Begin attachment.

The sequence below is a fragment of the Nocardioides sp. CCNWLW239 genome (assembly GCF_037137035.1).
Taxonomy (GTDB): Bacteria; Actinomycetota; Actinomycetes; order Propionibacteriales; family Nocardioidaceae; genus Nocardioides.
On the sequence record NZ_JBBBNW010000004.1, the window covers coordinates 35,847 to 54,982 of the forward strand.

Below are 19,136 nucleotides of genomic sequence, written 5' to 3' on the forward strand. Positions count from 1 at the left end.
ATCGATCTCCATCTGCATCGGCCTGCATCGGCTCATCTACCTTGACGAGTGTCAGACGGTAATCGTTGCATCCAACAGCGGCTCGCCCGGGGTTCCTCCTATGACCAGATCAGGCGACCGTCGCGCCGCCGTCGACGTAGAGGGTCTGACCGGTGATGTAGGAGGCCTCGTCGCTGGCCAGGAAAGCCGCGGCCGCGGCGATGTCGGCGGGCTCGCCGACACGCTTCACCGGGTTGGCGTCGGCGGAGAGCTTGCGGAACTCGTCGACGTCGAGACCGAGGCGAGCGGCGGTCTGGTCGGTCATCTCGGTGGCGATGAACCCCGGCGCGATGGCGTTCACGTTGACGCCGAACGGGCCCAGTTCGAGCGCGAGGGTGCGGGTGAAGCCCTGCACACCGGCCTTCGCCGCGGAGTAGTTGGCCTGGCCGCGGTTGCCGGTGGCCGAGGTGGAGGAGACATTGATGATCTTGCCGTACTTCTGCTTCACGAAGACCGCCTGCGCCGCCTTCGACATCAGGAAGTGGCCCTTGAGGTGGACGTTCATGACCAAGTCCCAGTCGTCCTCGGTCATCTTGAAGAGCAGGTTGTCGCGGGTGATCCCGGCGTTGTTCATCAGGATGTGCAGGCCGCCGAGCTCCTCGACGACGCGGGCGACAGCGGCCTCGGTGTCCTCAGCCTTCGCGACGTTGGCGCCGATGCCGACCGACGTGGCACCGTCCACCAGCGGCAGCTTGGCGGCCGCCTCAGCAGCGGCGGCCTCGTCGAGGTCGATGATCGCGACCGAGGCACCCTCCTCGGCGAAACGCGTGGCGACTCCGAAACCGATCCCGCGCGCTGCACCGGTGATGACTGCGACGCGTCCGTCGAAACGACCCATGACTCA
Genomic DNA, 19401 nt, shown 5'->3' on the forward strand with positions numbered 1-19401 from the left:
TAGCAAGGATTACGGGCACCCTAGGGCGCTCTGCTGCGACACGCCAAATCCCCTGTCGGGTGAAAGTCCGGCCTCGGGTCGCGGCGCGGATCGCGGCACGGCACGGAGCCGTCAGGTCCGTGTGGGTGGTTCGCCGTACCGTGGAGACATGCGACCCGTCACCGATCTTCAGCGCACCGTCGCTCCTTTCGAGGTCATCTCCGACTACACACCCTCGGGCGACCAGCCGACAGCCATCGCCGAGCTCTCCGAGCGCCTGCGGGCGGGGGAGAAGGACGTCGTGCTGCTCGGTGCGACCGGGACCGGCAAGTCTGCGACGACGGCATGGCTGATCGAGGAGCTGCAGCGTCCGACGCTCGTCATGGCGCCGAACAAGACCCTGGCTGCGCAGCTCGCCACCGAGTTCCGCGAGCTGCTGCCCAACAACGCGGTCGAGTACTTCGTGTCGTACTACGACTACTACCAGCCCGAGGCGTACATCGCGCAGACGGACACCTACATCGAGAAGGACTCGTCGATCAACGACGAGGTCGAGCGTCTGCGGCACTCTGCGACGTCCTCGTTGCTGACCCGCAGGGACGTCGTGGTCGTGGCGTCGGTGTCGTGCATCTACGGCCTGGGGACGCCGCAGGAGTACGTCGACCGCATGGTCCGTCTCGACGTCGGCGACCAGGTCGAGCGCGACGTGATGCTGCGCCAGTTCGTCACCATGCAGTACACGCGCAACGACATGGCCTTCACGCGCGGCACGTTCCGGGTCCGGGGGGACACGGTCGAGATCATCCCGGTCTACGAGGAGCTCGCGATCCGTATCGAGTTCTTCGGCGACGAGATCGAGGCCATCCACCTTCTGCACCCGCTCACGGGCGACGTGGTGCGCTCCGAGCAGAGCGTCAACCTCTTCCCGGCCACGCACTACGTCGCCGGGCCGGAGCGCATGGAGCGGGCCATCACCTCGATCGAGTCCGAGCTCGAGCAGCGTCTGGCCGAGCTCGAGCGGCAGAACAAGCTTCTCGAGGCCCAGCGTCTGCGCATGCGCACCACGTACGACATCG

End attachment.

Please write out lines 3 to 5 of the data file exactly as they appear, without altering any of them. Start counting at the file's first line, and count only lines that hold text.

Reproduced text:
On the sequence record NZ_JBBBNW010000004.1, the window covers coordinates 35,847 to 54,982 of the forward strand.

Below are 19,136 nucleotides of genomic sequence, written 5' to 3' on the forward strand. Positions count from 1 at the left end.
ATCGATCTCCATCTGCATCGGCCTGCATCGGCTCATCTACCTTGACGAGTGTCAGACGGTAATCGTTGCATCCAACAGCGGCTCGCCCGGGGTTCCTCCTATGACCAGATCAGGCGACCGTCGCGCCGCCGTCGACGTAGAGGGTCTGACCGGTGATGTAGGAGGCCTCGTCGCTGGCCAGGAAAGCCGCGGCCGCGGCGATGTCGGCGGGCTCGCCGACACGCTTCACCGGGTTGGCGTCGGCGGAGAGCTTGCGGAACTCGTCGACGTCGAGACCGAGGCGAGCGGCGGTCTGGTCGGTCATCTCGGTGGCGATGAACCCCGGCGCGATGGCGTTCACGTTGACGCCGAACGGGCCCAGTTCGAGCGCGAGGGTGCGGGTGAAGCCCTGCACACCGGCCTTCGCCGCGGAGTAGTTGGCCTGGCCGCGGTTGCCGGTGGCCGAGGTGGAGGAGACATTGATGATCTTGCCGTACTTCTGCTTCACGAAGACCGCCTGCGCCGCCTTCGACATCAGGAAGTGGCCCTTGAGGTGGACGTTCATGACCAAGTCCCAGTCGTCCTCGGTCATCTTGAAGAGCAGGTTGTCGCGGGTGATCCCGGCGTTGTTCATCAGGATGTGCAGGCCGCCGAGCTCCTCGACGACGCGGGCGACAGCGGCCTCGGTGTCCTCAGCCTTCGCGACGTTGGCGCCGATGCCGACCGACGTGGCACCGTCCACCAGCGGCAGCTTGGCGGCCGCCTCAGCAGCGGCGGCCTCGTCGAGGTCGATGATCGCGACCGAGGCACCCTCCTCGGCGAAACGCGTGGCGACTCCGAAACCGATCCCGCGCGCTGCACCGGTGATGACTGCGACGCGTCCGTCGAAACGACCCATGACTCA